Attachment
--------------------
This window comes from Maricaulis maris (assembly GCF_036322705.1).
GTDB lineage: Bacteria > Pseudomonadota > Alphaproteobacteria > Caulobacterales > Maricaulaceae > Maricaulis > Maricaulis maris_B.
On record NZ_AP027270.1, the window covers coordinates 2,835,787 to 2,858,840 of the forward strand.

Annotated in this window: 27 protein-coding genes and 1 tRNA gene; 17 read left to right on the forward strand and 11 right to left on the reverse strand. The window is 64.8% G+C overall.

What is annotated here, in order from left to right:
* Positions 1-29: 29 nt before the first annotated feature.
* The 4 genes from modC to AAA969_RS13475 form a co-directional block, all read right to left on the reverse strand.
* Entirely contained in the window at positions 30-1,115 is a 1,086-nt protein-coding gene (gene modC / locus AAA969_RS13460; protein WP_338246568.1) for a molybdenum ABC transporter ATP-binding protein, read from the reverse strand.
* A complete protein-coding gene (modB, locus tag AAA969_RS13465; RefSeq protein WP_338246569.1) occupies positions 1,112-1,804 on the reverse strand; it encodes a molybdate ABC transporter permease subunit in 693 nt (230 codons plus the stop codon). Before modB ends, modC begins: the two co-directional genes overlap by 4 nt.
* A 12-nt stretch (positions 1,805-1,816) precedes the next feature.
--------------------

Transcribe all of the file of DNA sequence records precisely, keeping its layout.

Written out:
This window comes from Maricaulis maris (assembly GCF_036322705.1).
GTDB lineage: Bacteria > Pseudomonadota > Alphaproteobacteria > Caulobacterales > Maricaulaceae > Maricaulis > Maricaulis maris_B.
On record NZ_AP027270.1, the window covers coordinates 2,835,787 to 2,858,840 of the forward strand.

Annotated in this window: 27 protein-coding genes and 1 tRNA gene; 17 read left to right on the forward strand and 11 right to left on the reverse strand. The window is 64.8% G+C overall.

What is annotated here, in order from left to right:
* Positions 1-29: 29 nt before the first annotated feature.
* The 4 genes from modC to AAA969_RS13475 form a co-directional block, all read right to left on the reverse strand.
* Entirely contained in the window at positions 30-1,115 is a 1,086-nt protein-coding gene (gene modC / locus AAA969_RS13460; protein WP_338246568.1) for a molybdenum ABC transporter ATP-binding protein, read from the reverse strand.
* A complete protein-coding gene (modB, locus tag AAA969_RS13465; RefSeq protein WP_338246569.1) occupies positions 1,112-1,804 on the reverse strand; it encodes a molybdate ABC transporter permease subunit in 693 nt (230 codons plus the stop codon). Before modB ends, modC begins: the two co-directional genes overlap by 4 nt.
* A 12-nt stretch (positions 1,805-1,816) precedes the next feature.